If you are looking for a new LED video wall, chances are that you are being overwhelmed with technical jargon and marketing superlatives claiming the finest pixel pitches and the highest resolutions.
But what is a pixel pitch, why isn't the smallest pixel pitch always best and how is choosing the right pixel pitch important for the success of your display?
First, let us dive into the basics: how is an LED wall actually built? An LED wall is put together out of LED tiles, which in their turn consist of multiple LED modules.
These LED modules contain LED clusters or LED packages, i.e. red, blue and green light emitting diodes (LEDs) grouped in pixels.
Pixel pitch (sometimes referred to as 'dot pitch') is a technical specification that is used to differentiate between LED tiles. Note that the pixel pitch specification can also be used for other display technologies like LCD, but in this post we’re only talking LED. The pixel pitch is the center-to-center distance between two pixels, usually measured in millimeters. If you have a 10mm pixel pitch, it means that the distance from the center of one pixel to the center of the adjacent pixel is 10 millimeters.
This results in low resolution and a grainier image quality. Tiles with lower pixel pitches have a smaller distance between two different LED clusters. That is less empty space and, thus, more pixels available on the LED module. This increased pixel density leads to high resolutions and more detailed content.
Let's be clear on this: there is no such thing as the best pixel pitch! You could think that the decision is easy by just going for the display with the finest pixel pitch and the best resolution, but it is not as simple as that.
Different applications ask for different pixel pitches. If you want to know what pixel pitch to choose for your project, here are three important parameters to keep in mind.
For starters, it is key to find the optimal viewing distance (OVD) for your videowall. When looking closely at an LED module you can see the different pixels as clearly defined blocks. Taking a step back, the outlines of these blocks will start to blur and scatter.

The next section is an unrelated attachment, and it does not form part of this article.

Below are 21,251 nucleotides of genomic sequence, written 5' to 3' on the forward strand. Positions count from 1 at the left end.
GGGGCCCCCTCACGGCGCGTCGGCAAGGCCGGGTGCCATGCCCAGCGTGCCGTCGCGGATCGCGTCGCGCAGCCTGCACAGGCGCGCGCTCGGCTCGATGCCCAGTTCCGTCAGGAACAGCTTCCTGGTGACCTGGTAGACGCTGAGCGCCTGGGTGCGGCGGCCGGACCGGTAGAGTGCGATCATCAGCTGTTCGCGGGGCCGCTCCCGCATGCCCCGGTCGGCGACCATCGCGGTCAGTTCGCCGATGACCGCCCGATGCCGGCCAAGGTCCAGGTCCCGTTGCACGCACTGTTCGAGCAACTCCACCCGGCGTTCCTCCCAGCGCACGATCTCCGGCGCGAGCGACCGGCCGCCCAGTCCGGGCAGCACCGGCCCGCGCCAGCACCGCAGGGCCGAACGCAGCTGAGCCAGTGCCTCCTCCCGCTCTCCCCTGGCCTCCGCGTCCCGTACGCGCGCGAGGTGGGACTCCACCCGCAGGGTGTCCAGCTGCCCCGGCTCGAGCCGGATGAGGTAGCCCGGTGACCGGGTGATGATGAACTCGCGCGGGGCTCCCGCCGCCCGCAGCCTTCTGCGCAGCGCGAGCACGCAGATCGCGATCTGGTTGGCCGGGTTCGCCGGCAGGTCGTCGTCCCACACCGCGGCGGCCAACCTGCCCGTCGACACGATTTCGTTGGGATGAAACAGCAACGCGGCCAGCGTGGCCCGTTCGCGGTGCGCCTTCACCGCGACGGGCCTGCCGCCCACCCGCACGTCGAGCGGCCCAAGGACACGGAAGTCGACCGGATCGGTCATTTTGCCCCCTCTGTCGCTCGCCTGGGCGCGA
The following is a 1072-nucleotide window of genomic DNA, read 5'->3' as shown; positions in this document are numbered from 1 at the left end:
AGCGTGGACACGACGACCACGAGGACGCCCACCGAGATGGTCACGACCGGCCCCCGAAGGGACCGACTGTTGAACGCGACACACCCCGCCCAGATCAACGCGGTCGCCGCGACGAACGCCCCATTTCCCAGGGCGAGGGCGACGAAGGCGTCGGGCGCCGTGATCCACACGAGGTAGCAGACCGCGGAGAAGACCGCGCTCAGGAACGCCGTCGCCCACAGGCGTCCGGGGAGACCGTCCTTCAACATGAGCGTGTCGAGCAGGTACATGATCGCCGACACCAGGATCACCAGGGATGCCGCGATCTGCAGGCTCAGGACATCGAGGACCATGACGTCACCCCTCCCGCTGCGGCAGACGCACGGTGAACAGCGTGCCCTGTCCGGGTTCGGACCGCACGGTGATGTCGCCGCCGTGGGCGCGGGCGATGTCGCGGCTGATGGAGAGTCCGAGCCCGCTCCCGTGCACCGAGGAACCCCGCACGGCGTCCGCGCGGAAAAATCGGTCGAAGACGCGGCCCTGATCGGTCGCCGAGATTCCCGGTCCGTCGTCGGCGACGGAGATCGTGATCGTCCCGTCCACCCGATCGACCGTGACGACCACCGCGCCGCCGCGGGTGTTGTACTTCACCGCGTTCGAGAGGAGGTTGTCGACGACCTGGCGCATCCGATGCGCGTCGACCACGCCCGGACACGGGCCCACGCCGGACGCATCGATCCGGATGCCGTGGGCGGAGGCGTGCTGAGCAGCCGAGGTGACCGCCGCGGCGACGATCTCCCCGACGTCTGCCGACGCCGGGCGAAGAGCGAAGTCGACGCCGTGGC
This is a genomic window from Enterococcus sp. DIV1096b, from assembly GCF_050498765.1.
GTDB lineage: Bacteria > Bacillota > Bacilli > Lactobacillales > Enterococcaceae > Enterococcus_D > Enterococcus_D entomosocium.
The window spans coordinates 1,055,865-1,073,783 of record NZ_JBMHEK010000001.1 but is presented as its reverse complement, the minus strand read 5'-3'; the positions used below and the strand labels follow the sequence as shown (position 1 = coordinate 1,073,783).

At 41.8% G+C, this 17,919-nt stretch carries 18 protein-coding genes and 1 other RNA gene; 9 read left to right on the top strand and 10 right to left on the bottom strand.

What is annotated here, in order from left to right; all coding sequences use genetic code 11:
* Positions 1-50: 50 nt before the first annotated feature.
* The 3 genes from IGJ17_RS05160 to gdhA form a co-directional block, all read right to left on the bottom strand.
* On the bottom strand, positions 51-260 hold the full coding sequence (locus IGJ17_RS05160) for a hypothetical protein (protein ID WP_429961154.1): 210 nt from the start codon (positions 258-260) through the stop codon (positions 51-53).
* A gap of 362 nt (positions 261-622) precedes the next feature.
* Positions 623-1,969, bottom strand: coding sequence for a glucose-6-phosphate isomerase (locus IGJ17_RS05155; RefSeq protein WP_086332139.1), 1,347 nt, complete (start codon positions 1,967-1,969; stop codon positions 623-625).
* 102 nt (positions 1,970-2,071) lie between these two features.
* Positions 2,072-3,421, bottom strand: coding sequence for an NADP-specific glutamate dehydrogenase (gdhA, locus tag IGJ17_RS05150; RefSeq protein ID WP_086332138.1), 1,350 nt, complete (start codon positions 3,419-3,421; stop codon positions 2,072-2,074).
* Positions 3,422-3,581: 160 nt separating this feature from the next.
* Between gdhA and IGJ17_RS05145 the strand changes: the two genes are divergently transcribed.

The OVD of your display is the distance from which you can no longer distinguish the individual pixels but start to see a uniform reproduction of the content instead. Small pitches allow for the optimal viewing distance to be shorter. The smaller the pixel pitch, the closer the LED clusters are positioned on the module and the sooner the outlines of the blocks will start to blur.
In a living room, for instance, where viewers sit closer to the LED screen, you might want to opt for a fine pitch LED display with a pixel pitch well below 1.5mm. Large pixel pitches, on the other hand, are perfect for long distance viewing experiences like a large home cinema. The animation below shows the recommended distance for the most used pixel pitch options.
Now if you know where your spectators will most likely be positioned in relation to the LED display, you can use the following rule of thumb to define the ideal pixel pitch your project needs:
OVD(in m)=2 * commercial pixel pitch(in mm)
Your ideal pixel pitch (in mm) is OVD (in m) / 2
This is a really handy rule of thumb that applies to most cases, but critical applications might need an on-site evaluation to be 100% sure. For example, if you are using your home cinema or living room screen as a home office, or as a screening room, the OVD can increase.
Let’s say you’re looking for an LED solution to bring 4K brand content to life in your cinema. 4K refers to a display resolution of 3.840 x 2.160 pixels, and has become the standard for most TV's . An LED display module with a 0.9 mm pitch has a higher pixel density, it can fit more pixels than for example a 1.5mm LED module on the same physical size. Hence, it has more pixels per module available to realize the 4K content. As a result, you’ll need less modules to create a 4K display. The fine pixel pitch thus reduces the screen size and keeps the physical space requirements to a minimum.
Pricing is a 3rd factor that should not be overlooked. The total production cost of the final LED product relates exponentially to the LED density: a fine pixel pitch has more tiny LED pixels on the module. So, more diodes, more wiring and an increased manufacturing process. It all results in a higher production cost, and ultimately an overall higher purchase cost for you as a customer. In addition, more pixels also potentially entail more maintenance. In other words, if viewers don't sit too close to the LED wall, you can opt for a lower pixel pitch.
In conclusion, the ideal solution will always combine application objectives and budgetary considerations.
Armed with this knowledge, you can now select your optimal LED video wall solution. Don’t hesitate to get in touch with your Barco expert to discuss the best option for your specific LED project.